Sunday, March 20
Zee Cinema HD, 6.43 pm
Cast: Evelyn Sharma, Mahaakshay Chakraborty
Luvleen’s (Sharma) family has a bitter past with billionaire Aagam Diwan (Chakraborty). Diwan’s father’s business was set up with fraudulent money extorted from Luvleen’s folks. But that does not stop him from declaring his love for her—even though he knows that she fancies Arjun (Mohit Dutta), a musician. Can Luvleen forget the past? Urvashi Rautela, who represented the country at the Miss Universe pageant last year, was the original choice for Luvleen’s role.
Sony, 8 pm
Cast: Shah Rukh Khan, Kajol
Randhir Bakshi (Vinod Khanna) and Malik (Kabir Bedi) are the heads of two gangster clans that are constantly at war with each other. Randhir’s adopted son, Raj (Khan) has proven his mettle in carrying out some of the clan’s risky businesses. But when he meets Meera (Kajol), Malik’s daughter, he loses his edge and falls in love. A roller-coaster romance follows, only to culminate in a betrayal by Meera and her clan. Fifteen years later, Raj’s brother, Veer (Varun Dhawan), falls in love with Meera’s sister, Ishita (Kriti Sanon). Will history repeat itself? Tusshar Kapoor was initially considered for Veer’s role.
The actress on taking up a man’s role in her upcoming war thriller, Eye in the Sky, and what went into it.
Helen Mirren surprised host Stephen Colbert with a kiss on the lips in last week’s The Late Night Show with Stephen Colbert. Last month, the English actress cracked a whip and how, while shooting for Vanity Fair’s Hollywood’s Fiercest Women. Clearly, the 70-year-old is game for everything, even a role written for a man. In the upcoming British thriller, Eye in the Sky, the Academy award-winner plays a military intelligence officer, Colonel Katherine Powell, who plans a secret mission to capture terrorists in Nairobi. Read on to find out why she applauds director Gavin Hood and how the cast and crew overcame financial restraints.
Recently we lost a great actor, your co-star in the movie, Alan Rickman. What was it like working with him?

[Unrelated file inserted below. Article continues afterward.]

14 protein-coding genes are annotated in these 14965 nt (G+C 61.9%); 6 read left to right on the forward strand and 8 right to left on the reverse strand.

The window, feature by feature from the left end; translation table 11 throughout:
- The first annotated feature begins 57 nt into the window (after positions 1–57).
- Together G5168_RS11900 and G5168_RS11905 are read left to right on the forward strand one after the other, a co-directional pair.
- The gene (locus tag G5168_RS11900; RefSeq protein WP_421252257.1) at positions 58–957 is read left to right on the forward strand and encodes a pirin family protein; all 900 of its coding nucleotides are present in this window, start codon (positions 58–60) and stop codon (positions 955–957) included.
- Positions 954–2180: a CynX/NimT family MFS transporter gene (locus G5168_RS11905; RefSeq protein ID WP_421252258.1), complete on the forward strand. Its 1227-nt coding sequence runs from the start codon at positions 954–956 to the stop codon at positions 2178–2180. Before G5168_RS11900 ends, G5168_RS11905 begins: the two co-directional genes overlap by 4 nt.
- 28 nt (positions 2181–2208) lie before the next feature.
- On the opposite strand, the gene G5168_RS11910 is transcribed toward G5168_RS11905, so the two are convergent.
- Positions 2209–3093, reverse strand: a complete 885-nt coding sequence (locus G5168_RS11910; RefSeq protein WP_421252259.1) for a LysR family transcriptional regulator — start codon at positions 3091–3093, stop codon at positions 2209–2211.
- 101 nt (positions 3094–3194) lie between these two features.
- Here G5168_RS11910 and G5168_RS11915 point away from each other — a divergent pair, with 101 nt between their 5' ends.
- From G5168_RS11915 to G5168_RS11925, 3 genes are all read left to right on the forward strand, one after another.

Unfortunately, in this film, Alan and I shot our pieces separately. But I have worked with him on stage. I think he would’ve been proud that this was his last movie. Though we see his intelligence, wit and authority in all the other characters he has played as well, the Alan we see here is closer to the real Alan.
How did this project come together?
When I received the script, I didn’t know it was originally written for a man. I applaud Gavin (Hood) for thinking of casting a woman. I think it makes it universal. It is a great film about the terrible moral decisions of any war. There were a couple of other projects around at the same time, but I said to my agent, “If there are any conflicts, I’m telling you, this is the movie I want to do.”
Can you talk about the research you did for the film?
We had a British military man who was on set all the time. I had long conversations with him about Colonel Powell. So what kind of a girl decides to do that, what abilities have brought her to this position of authority? He gave me guiding points about what he felt the sort of woman she (Powell) would be. Also, he was helpful when it came to things like the way you wear your uniform and behaviour.
What about the still moments in the movie? They are incredibly powerful and intense.
The film happens in real time, over the two-hour period. Certain scenes, for instance with the politicians and drone pilots, had to be shot separately for financial reasons. It was extraordinarily complex. Basically, very roughly, we shot the whole movie, as far as my character was concerned, in one direction. Then, we turned around and shot the whole movie, from beginning to end, in another direction. It was the most economical way of doing it.
In doing this film, what surprised you about drones and fighting?